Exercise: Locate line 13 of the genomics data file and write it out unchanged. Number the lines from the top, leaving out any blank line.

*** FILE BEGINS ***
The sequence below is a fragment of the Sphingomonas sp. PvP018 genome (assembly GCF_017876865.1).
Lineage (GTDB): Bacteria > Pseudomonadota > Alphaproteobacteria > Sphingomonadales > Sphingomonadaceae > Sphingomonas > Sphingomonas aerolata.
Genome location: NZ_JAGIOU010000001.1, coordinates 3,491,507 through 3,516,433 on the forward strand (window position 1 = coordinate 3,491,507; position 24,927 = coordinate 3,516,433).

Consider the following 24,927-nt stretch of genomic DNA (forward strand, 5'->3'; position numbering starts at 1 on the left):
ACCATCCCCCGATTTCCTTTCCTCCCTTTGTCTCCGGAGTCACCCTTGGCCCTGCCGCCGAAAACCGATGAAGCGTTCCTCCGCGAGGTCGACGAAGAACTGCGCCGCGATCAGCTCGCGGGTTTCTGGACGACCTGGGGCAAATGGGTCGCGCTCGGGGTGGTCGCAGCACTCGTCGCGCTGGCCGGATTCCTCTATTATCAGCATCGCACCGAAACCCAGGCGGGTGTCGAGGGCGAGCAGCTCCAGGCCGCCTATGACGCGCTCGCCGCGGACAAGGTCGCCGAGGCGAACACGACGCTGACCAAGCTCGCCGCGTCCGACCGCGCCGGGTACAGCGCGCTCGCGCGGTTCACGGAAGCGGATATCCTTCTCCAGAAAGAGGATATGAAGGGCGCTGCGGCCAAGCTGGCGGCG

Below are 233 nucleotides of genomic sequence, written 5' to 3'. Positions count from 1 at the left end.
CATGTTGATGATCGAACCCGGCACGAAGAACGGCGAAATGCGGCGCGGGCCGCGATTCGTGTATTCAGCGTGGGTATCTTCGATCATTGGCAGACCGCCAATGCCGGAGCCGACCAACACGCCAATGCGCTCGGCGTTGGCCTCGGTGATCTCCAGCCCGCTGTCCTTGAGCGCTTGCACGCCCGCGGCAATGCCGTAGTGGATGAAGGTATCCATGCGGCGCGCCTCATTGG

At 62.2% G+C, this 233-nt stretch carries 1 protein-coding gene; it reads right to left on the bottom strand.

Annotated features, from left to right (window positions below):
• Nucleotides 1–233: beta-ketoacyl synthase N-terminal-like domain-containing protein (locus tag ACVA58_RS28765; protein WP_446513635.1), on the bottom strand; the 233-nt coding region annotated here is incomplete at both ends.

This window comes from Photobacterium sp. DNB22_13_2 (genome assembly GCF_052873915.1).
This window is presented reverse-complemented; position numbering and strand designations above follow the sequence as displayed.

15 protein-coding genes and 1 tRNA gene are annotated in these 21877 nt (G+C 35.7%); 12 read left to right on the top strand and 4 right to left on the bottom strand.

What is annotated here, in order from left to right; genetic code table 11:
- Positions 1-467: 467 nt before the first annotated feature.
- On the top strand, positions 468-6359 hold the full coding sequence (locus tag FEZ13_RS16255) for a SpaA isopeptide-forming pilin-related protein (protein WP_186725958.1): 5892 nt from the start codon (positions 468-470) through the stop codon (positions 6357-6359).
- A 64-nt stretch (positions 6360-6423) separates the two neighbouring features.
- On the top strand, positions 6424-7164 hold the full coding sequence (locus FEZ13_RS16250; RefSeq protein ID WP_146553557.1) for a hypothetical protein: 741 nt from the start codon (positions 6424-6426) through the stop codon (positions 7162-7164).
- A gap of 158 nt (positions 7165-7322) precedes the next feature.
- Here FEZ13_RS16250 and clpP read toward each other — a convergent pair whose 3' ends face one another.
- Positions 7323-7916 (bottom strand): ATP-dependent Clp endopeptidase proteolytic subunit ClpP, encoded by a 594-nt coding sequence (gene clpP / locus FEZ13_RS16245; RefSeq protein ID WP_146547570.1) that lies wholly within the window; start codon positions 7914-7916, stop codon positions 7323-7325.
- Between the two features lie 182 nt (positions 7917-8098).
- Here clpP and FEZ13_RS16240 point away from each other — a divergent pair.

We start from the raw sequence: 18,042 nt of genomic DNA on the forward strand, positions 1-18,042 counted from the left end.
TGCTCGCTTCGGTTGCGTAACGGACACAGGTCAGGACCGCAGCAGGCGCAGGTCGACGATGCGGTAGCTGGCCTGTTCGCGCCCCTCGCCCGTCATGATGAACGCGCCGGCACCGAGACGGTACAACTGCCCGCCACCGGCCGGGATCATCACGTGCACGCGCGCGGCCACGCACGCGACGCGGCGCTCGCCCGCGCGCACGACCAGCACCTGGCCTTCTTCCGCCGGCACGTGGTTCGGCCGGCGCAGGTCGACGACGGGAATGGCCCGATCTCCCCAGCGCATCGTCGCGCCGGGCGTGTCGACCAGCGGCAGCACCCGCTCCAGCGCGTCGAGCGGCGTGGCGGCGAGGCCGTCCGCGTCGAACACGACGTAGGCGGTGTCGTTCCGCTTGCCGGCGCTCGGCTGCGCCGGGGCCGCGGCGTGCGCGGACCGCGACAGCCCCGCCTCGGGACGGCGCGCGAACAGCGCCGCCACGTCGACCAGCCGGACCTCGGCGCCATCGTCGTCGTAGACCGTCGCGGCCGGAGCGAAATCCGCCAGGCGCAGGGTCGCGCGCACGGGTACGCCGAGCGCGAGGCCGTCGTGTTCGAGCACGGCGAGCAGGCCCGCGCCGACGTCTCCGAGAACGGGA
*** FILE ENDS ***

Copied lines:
15 protein-coding genes and 1 tRNA gene are annotated in these 21877 nt (G+C 35.7%); 12 read left to right on the top strand and 4 right to left on the bottom strand.